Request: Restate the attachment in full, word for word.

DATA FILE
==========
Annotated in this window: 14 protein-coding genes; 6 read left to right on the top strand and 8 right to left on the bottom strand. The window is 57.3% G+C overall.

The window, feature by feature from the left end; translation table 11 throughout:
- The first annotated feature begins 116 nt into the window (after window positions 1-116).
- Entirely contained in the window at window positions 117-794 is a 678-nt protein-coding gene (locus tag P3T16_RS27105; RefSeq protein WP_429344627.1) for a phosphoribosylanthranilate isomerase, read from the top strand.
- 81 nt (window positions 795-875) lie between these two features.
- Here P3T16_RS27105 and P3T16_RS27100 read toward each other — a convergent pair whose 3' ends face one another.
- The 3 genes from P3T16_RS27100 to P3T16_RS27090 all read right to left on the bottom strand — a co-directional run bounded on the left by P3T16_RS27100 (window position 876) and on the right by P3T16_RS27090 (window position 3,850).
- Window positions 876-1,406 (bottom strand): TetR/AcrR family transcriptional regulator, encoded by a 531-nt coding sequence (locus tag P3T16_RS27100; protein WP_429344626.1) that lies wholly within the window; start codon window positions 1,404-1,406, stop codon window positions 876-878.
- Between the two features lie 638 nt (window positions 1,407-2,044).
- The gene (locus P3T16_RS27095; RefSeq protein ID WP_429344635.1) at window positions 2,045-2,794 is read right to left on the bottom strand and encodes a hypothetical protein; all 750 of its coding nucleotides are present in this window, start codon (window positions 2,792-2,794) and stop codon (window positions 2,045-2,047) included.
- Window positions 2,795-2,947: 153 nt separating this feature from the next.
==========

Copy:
Annotated in this window: 14 protein-coding genes; 6 read left to right on the top strand and 8 right to left on the bottom strand. The window is 57.3% G+C overall.

The window, feature by feature from the left end; translation table 11 throughout:
- The first annotated feature begins 116 nt into the window (after window positions 1-116).
- Entirely contained in the window at window positions 117-794 is a 678-nt protein-coding gene (locus tag P3T16_RS27105; RefSeq protein WP_429344627.1) for a phosphoribosylanthranilate isomerase, read from the top strand.
- 81 nt (window positions 795-875) lie between these two features.
- Here P3T16_RS27105 and P3T16_RS27100 read toward each other — a convergent pair whose 3' ends face one another.
- The 3 genes from P3T16_RS27100 to P3T16_RS27090 all read right to left on the bottom strand — a co-directional run bounded on the left by P3T16_RS27100 (window position 876) and on the right by P3T16_RS27090 (window position 3,850).
- Window positions 876-1,406 (bottom strand): TetR/AcrR family transcriptional regulator, encoded by a 531-nt coding sequence (locus tag P3T16_RS27100; protein WP_429344626.1) that lies wholly within the window; start codon window positions 1,404-1,406, stop codon window positions 876-878.
- Between the two features lie 638 nt (window positions 1,407-2,044).
- The gene (locus P3T16_RS27095; RefSeq protein ID WP_429344635.1) at window positions 2,045-2,794 is read right to left on the bottom strand and encodes a hypothetical protein; all 750 of its coding nucleotides are present in this window, start codon (window positions 2,792-2,794) and stop codon (window positions 2,045-2,047) included.
- Window positions 2,795-2,947: 153 nt separating this feature from the next.